WASHINGTON, May 23 (Reuters) - The International Monetary Fund has begun to rethink how it should handle bailouts for countries that run into financial trouble, with staff suggesting private-sector creditors should regularly be required to bear some of the load.
The proposal is part of a major review the IMF has launched of its policies relating to sovereign debt restructurings that is expected to take up to a year.
It conducted its last review in 2005, but decided a fresh look was needed in light of a number of recent sovereign debt restructurings, including one by Greece, which was the largest ever.
In a paper that was discussed by the IMF’s executive board on Monday, staff recommended the fund consider making a creditor bail-in a condition for IMF lending to a troubled country.
The IMF wants to ensure that its emergency loans are not used to bailout private creditors.
“While bail-in measures would be voluntary - ranging from rescheduling of loans to bond exchanges that result in long maturities - creditors would understand that the success of such measures would be a condition of fund support,” the report said.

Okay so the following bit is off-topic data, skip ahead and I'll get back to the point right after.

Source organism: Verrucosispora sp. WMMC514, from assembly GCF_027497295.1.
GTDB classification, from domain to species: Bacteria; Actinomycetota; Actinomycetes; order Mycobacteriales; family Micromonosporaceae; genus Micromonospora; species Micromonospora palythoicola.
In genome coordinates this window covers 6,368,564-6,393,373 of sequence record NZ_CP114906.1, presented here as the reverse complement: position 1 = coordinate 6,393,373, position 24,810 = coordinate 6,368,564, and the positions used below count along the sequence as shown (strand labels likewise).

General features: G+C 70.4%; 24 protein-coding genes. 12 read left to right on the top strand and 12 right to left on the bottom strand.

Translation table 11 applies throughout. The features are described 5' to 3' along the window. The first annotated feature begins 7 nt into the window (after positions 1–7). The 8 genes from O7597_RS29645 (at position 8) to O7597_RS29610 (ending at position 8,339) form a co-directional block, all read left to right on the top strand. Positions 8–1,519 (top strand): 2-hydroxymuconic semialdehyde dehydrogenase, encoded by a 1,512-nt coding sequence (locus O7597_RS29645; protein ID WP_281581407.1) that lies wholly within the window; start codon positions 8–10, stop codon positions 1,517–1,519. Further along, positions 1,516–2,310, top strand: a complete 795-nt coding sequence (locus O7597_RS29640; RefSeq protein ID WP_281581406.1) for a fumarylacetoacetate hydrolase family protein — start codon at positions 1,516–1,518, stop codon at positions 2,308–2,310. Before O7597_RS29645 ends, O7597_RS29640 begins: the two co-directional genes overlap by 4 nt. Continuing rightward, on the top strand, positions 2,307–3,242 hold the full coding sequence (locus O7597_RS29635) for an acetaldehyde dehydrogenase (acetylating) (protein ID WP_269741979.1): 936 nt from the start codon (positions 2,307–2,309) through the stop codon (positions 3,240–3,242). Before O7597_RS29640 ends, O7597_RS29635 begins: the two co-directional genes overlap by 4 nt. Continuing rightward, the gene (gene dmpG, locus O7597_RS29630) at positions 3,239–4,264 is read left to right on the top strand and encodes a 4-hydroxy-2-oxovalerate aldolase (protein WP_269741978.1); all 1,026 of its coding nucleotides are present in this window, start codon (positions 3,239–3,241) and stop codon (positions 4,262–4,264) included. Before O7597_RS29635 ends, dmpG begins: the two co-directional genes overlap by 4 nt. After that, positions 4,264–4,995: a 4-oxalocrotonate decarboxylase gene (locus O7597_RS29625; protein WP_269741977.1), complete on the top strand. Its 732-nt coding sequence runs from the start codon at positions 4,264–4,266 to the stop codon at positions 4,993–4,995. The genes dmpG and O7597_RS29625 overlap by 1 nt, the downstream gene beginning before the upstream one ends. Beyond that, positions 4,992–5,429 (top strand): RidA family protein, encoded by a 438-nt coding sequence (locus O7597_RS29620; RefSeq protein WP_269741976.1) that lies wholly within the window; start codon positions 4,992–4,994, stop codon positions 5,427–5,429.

One aim would be to ensure private capital does not flee. Creditors have been forced to take harsh “haircuts” in accepting writedowns on the value of their bonds in recent sovereign debt restructurings, including Greece.
The fund said that the proposed bail-ins would typically involve rescheduling debt, giving it more time to figure out the scale of the country’s problems.
The report also highlighted recent U.S. court rulings on Argentina’s long-running battle with creditors holding its defaulted debt, and warned that they could undermine other sovereign debt restructuring efforts by strengthening the leverage of creditor “holdouts.”
U.S. courts ruled in favor late last year of “holdout” creditors who had rejected Argentine debt exchanges in 2005 and 2010 and sued to be repaid in full on their defaulted bonds.
A U.S. judge ordered Argentina to pay the holdouts the full $1.33 billion owed them the next time it serviced restructured debt. Argentina appealed, and a ruling by the 2nd U.S. Circuit Court of Appeals is expected in the coming weeks.
“The Argentine decisions, if upheld, would likely give holdout creditors greater leverage and make the debt restructuring process more complicated,” the IMF report said.
It cited two main concerns. First, the court rulings would interrupt the flow of payments to creditors who took part in the restructuring, thereby discouraging other creditors from taking part in future restructurings. Secondly, the ruling is likely to increase the risk that the number of holdouts will multiply.
The IMF said it had not been in contact with the U.S. courts and was not offering an opinion on the merits of the case.